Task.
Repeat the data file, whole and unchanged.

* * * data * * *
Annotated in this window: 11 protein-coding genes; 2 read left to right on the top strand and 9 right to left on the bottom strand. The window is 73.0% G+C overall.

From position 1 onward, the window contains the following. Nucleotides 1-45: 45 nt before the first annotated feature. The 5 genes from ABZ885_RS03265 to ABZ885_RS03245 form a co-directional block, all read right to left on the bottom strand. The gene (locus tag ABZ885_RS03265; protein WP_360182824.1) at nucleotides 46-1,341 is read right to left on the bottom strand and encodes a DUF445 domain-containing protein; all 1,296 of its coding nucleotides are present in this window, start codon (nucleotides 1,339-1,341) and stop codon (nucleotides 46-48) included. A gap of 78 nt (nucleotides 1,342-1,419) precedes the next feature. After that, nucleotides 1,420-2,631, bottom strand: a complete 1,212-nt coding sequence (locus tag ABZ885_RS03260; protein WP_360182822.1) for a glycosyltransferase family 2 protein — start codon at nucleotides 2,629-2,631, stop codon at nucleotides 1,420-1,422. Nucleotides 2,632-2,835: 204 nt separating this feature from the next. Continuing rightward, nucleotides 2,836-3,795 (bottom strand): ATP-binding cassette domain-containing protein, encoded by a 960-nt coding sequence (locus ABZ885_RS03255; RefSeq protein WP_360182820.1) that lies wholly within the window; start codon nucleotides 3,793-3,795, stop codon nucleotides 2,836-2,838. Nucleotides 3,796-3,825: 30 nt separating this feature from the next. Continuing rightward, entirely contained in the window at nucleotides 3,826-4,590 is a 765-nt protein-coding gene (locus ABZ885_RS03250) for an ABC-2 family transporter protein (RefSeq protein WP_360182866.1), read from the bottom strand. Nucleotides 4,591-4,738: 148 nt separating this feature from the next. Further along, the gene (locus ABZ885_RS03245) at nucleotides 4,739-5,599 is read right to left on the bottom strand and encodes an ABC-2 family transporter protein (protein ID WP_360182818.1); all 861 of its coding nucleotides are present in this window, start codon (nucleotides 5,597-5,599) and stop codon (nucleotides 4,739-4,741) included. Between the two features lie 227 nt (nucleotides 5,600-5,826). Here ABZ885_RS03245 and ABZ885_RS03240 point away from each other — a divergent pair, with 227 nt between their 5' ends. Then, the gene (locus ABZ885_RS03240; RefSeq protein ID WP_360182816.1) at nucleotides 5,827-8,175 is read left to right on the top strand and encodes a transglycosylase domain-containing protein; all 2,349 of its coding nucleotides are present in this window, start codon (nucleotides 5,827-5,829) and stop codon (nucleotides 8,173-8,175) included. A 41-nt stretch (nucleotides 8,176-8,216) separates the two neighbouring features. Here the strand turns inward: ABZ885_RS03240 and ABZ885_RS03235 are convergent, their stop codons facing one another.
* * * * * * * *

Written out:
Annotated in this window: 11 protein-coding genes; 2 read left to right on the top strand and 9 right to left on the bottom strand. The window is 73.0% G+C overall.

From position 1 onward, the window contains the following. Nucleotides 1-45: 45 nt before the first annotated feature. The 5 genes from ABZ885_RS03265 to ABZ885_RS03245 form a co-directional block, all read right to left on the bottom strand. The gene (locus tag ABZ885_RS03265; protein WP_360182824.1) at nucleotides 46-1,341 is read right to left on the bottom strand and encodes a DUF445 domain-containing protein; all 1,296 of its coding nucleotides are present in this window, start codon (nucleotides 1,339-1,341) and stop codon (nucleotides 46-48) included. A gap of 78 nt (nucleotides 1,342-1,419) precedes the next feature. After that, nucleotides 1,420-2,631, bottom strand: a complete 1,212-nt coding sequence (locus tag ABZ885_RS03260; protein WP_360182822.1) for a glycosyltransferase family 2 protein — start codon at nucleotides 2,629-2,631, stop codon at nucleotides 1,420-1,422. Nucleotides 2,632-2,835: 204 nt separating this feature from the next. Continuing rightward, nucleotides 2,836-3,795 (bottom strand): ATP-binding cassette domain-containing protein, encoded by a 960-nt coding sequence (locus ABZ885_RS03255; RefSeq protein WP_360182820.1) that lies wholly within the window; start codon nucleotides 3,793-3,795, stop codon nucleotides 2,836-2,838. Nucleotides 3,796-3,825: 30 nt separating this feature from the next. Continuing rightward, entirely contained in the window at nucleotides 3,826-4,590 is a 765-nt protein-coding gene (locus ABZ885_RS03250) for an ABC-2 family transporter protein (RefSeq protein WP_360182866.1), read from the bottom strand. Nucleotides 4,591-4,738: 148 nt separating this feature from the next. Further along, the gene (locus ABZ885_RS03245) at nucleotides 4,739-5,599 is read right to left on the bottom strand and encodes an ABC-2 family transporter protein (protein ID WP_360182818.1); all 861 of its coding nucleotides are present in this window, start codon (nucleotides 5,597-5,599) and stop codon (nucleotides 4,739-4,741) included. Between the two features lie 227 nt (nucleotides 5,600-5,826). Here ABZ885_RS03245 and ABZ885_RS03240 point away from each other — a divergent pair, with 227 nt between their 5' ends. Then, the gene (locus ABZ885_RS03240; RefSeq protein ID WP_360182816.1) at nucleotides 5,827-8,175 is read left to right on the top strand and encodes a transglycosylase domain-containing protein; all 2,349 of its coding nucleotides are present in this window, start codon (nucleotides 5,827-5,829) and stop codon (nucleotides 8,173-8,175) included. A 41-nt stretch (nucleotides 8,176-8,216) separates the two neighbouring features. Here the strand turns inward: ABZ885_RS03240 and ABZ885_RS03235 are convergent, their stop codons facing one another.